Logs:It’s All About Feeling, Passion and Possibility This Month
|It’s All About Feeling, Passion and Possibility This Month|
cn: brief incidents of transmisogyny and racism, mild sexual content.
Stonewall 50th Anniversary celebrations.
wednesday. 26 june. 4:30 pm. barclays center.
Soon enough, it will be completely packed in here. It's bustling enough already, a hectic but organized rush of glitz and glitter, balloons and confetti waiting to come down, sound systems getting set up, sets and props getting checked and re-checked. Though there are rainbows in plenty trailing around the arena, most of the actual people working at the moment don't look particularly festive. Just harried in drab black, clipboards or tablets in hand, headsets on their heads. Right now one of them, a lean black-and-pink haired man with two nose rings and a wealth of extremely colorful whimsically styled tattoos is looking particularly put upon. Maybe a little guilty. "Look, Jax, if it were up to me --"
"It's literally up to you, Bran, you pulled our permit!" Jax doesn't bother to hide the frustration in his voice. "We're four days out. If you were going to throw us under the bus like this -- you know how hard we've worked. It's Pride for us too, you know." His fingers scrub through his hair as he turns to go.
"You can't see my inbox. The complaints -- look, I did you a favor. If your kind of people were out in the park, the attention it would draw -- is that really a celebration?" Bran is looking up with wider eyes and a sudden stiffening of posture. "Wait, you're not going? You said you'd help with the effects!"
Jax pivots, wide eyed, but doesn't slow. Just calls back innocently as he leaves. "Oh, gosh, if my kinda people are out here, s'it really a celebration?"
thursday. 27 june. 10:15pm. chimaera arts.
This is not an official Pride event, but you wouldn't know it by the decor or the turnout. Even with the sitting area of the warehouse entirely cleared, the space is jam packed--mostly with feminine-looking people. Though the organizers did not restrict attendance by gender, the show is billed as "Sappho & Friends Burlesque presents 'Woman Up!: a Riotous Stonewall Tribute'".
At the moment, there isn't a lot of stripping or dancing going on. It's intermission and the portions of audience who are not lining up for the restrooms are busy mingling. Desi is tucked against one of the warehouse's brightly painted walls, wearing a strapless green-and-purple ruched satin tube top and a handkerchief skirt comprised of many layers of green and purple mesh. The cuttoff denim overalls-clad butch chatting with her sounds hopeful for a bit more than merely mingling.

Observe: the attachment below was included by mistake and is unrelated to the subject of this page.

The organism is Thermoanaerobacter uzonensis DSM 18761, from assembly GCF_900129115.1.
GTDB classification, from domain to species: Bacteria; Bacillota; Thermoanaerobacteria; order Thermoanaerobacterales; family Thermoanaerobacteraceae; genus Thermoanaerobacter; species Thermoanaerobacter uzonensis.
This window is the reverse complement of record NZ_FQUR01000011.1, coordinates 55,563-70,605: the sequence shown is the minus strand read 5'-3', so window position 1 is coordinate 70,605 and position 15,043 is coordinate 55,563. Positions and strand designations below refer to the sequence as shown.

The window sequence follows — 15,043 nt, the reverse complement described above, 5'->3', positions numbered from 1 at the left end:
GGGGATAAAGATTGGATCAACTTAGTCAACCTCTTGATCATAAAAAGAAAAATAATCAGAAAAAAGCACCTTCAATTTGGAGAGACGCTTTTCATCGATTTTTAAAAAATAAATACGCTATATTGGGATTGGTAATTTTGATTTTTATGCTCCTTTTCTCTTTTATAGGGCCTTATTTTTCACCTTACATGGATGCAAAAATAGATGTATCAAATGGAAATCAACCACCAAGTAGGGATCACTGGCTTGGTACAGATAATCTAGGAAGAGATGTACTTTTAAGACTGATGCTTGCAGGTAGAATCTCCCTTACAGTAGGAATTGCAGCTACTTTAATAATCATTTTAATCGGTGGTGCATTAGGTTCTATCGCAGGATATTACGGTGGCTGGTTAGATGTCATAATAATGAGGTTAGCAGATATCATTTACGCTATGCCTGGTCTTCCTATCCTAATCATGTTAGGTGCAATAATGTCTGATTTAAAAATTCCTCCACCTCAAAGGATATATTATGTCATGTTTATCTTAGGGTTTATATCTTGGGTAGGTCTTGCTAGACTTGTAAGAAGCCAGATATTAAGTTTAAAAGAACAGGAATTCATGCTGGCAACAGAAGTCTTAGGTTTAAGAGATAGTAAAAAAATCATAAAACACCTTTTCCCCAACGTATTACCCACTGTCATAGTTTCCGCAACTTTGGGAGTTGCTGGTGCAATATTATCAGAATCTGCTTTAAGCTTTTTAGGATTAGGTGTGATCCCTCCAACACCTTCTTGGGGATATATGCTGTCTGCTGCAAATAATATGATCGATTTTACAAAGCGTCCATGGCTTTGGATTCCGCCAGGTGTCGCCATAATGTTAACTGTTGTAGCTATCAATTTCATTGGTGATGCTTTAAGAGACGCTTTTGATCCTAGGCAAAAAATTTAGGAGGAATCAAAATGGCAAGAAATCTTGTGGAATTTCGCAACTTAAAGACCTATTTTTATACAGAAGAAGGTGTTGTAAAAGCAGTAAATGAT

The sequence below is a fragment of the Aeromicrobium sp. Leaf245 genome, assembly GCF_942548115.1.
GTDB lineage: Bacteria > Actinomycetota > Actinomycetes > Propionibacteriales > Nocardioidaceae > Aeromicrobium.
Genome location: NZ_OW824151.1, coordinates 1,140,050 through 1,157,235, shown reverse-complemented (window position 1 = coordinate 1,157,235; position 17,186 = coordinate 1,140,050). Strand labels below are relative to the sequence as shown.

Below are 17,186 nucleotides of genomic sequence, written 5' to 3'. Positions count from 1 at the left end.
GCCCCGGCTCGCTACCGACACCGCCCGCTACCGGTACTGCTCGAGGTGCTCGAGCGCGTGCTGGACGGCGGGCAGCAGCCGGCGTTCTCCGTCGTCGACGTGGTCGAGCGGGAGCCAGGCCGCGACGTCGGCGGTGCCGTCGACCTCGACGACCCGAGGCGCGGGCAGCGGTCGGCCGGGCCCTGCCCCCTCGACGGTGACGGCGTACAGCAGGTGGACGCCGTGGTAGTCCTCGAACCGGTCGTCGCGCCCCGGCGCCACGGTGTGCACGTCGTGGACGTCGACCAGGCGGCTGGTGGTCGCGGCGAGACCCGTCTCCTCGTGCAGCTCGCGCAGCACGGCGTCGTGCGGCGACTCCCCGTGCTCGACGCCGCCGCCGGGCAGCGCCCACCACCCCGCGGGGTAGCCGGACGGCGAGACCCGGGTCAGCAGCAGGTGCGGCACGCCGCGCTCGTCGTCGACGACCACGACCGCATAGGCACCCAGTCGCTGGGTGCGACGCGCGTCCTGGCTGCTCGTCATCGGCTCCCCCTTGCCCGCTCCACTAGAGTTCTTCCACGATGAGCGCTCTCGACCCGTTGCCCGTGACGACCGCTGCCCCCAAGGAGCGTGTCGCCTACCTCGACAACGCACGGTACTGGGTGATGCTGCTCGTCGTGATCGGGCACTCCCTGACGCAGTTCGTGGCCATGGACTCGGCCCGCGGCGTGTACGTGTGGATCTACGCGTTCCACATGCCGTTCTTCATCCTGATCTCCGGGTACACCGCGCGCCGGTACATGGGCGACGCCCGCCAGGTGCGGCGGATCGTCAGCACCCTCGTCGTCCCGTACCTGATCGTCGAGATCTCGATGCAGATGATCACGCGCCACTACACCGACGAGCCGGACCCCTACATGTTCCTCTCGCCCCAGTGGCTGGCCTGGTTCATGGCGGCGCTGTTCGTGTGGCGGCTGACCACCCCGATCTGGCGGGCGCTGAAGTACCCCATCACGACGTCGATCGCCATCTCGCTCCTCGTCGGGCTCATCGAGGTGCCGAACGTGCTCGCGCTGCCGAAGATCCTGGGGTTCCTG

"I was thinking of hitting up one of the dance parties after this," she's saying, earnestly, "do you want to come?"
Desi's smile is demure but pleased. "Oh! I do so love dancing, as do some of the friends I'm here with. I'll go if my ride wants to go--" She nods at B. "--and would be welcome."
B's already improbably large black eyes widen. She's been looking down at her phone briefly, but at this looks back up at Desi with a small closed-lipped smile. She looks down, briefly assessing, at her own outfit -- black capri-length leggings covered in a design of green and blue and purple hummingbirds flitting through foliage, a tight midriff-baring black lace top, heavy boots in some kind of iridescent rainbow metal. "Do I look okay for dancing? I like dancing. We could do dancing."
"You look splendid, darling," Desi assures her, smile unfaded as she looks back to the person who had invited her. "Which party--or parties--were you considering?"
"Oh um..." the butch frowns, looking down at B, mouth pulling to one side in annoyance. "The one I was thinking of is women-only, so I'm not sure..."
Desi raises one eyebrow, then the other. "Well, then. I'm sure we would find one that is sure."